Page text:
The image is blunt: To Lovecraft, Tic is both the Outsider and the Other — and Tic knows it. A few moments later, he reminds himself and his uncle George of Lovecraft’s racist beliefs when he references one of the author’s far less well-known writings: the 1912 poem “On the Creation of N*****s,” about which the less said the better. Tic’s father, Tic explains to George, made him memorize it so he’d understand exactly what he was reading.

Arkham, Massachusetts

Arkham was a fictional Massachusetts town that Lovecraft invented and then returned to again and again in his fiction — so much so that to this day, many people think it’s a real place. Arkham was also the name of the small press through which Lovecraft published many of his works; the name of the publisher is displayed prominently on the spine of the copy of The Outsider and Others that Tic is reading.

George refers to Arkham as the home of “Herbert West — Reanimator,” another reference to one of Lovecraft’s most famous stories: a 1921 tale about a scientist who tries to reanimate the dead with less than optimal results. The story was made into a cult hit 1985 horror film, Reanimator.

Arkham is perhaps best known outside of Lovecraft as the name of Gotham’s asylum in DC’s Batverse — but that, too, is a reference to Lovecraft, and especially the ongoing theme of madness that runs through the author’s works.

The “guide book” a.k.a. the Green Book

A sign on display in a shop window reads, “Safe Negro Travel. Keeping you safe while you travel. Inquire within.”
A fictional green book.

George publishes a fictional version of “the Green Book.” The Green Book was a real series of pamphlets that offered guidance to Black Americans living under Jim Crow regarding which American towns were safe for them to stay in while traveling. (The pamphlets became much more widely known after the 2018 debut of the frequently criticized film Green Book, which went on to clinch a frustrating Best Picture win at the 2019 Oscars.) The knowledge shared within the Green Book was especially important for Black travelers to have in the North, where local attitudes were often just as fiercely racist as attitudes in the South, but weren’t advertised as overtly.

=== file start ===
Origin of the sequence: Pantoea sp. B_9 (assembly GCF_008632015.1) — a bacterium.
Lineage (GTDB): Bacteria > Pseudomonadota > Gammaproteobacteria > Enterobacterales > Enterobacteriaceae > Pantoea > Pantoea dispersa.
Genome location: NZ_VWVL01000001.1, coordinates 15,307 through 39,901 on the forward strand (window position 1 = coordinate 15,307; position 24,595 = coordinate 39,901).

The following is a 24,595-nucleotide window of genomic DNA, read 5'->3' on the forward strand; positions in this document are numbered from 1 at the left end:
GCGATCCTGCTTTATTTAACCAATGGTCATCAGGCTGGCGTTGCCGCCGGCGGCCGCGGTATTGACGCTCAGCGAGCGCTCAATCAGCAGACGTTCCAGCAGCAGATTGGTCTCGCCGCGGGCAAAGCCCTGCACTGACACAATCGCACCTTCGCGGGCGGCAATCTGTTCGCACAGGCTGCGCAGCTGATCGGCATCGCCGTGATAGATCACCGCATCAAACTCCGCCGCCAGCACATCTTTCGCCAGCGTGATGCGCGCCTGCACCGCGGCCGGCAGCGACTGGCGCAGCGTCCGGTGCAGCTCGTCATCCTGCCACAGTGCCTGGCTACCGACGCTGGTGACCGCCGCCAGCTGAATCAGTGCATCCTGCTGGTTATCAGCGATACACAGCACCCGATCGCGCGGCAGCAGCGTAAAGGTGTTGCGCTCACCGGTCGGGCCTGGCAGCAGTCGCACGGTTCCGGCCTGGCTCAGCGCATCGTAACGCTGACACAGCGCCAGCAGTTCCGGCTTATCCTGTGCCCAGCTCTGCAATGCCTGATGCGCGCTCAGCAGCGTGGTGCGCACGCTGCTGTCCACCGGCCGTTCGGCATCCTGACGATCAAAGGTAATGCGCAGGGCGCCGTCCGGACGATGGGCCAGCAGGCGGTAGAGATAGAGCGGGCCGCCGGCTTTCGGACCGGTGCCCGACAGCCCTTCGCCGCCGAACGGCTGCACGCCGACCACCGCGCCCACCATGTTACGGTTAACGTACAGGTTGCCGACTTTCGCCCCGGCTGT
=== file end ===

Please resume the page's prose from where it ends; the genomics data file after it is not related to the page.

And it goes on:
Sundown towns

One of the most pernicious ways racism manifested in the North during this period was through sundown towns, sometimes called sunset towns, which proliferated throughout northern states. They were places where Black people were unofficially forbidden to be after dark. This terrifying concept forms the basis for one of Lovecraft Country’s scariest scenes, both in the book and on the TV series, and which serves as a set piece of “Sundown” — when Atticus and friends encounter a racist cop who’s policing a sundown town.

James Baldwin debates William F. Buckley

[embedded content]

In 1965, eminent Black writer and scholar James Baldwin was invited to Cambridge University to debate the question, “Is the American Dream at the expense of the American Negro?” with prominent conservative William F. Buckley. Baldwin emphatically won the debate, in a speech that would later be titled “The American Dream and the American Negro.”

In “Sundown,” an audio excerpt from Baldwin’s speech is overlaid with a montage of the group’s road trip, as they encounter slices of Americana, often overshadowed by implied and unofficial social segregation under Jim Crow.

Elder Gods and Shoggoths

When our heroes first encounter the otherworldly monsters in the woods, George identifies them as “shoggoths.” This is a reference to one of Lovecraft’s hierarchies of monsters — groups of creatures from other dimensions that he classed into oddly named hierarchies like Shoggoths and Yog-Sothoth. At the top of the monster chain sits Cthulhu, his most famous creation — basically a giant winged tentacle monster. Shoggoths, however, are more slug-like, with fewer tentacles and many eyes.

Shoggoths appear in Lovecraft stories like “At the Mountain of Madness” and “Shadow Over Innsmouth.”

It seems unlikely that the fast, agile creatures our heroes encounter are shoggoths, but they may very well be Elder Gods, a typical Lovecraftian term for the ancient creatures who loom out there in the cosmic void.

“The children of the night … what music they make.”

As Tic notes after George recites it, “The children of the night … what music they make” is one of the most famous quotes from Bram Stoker’s 1897 vampire novel Dracula. The vampires inspire our crew to use lights to drive away the creatures that attack them in the woods, until sunlight returns them to (relative) safety.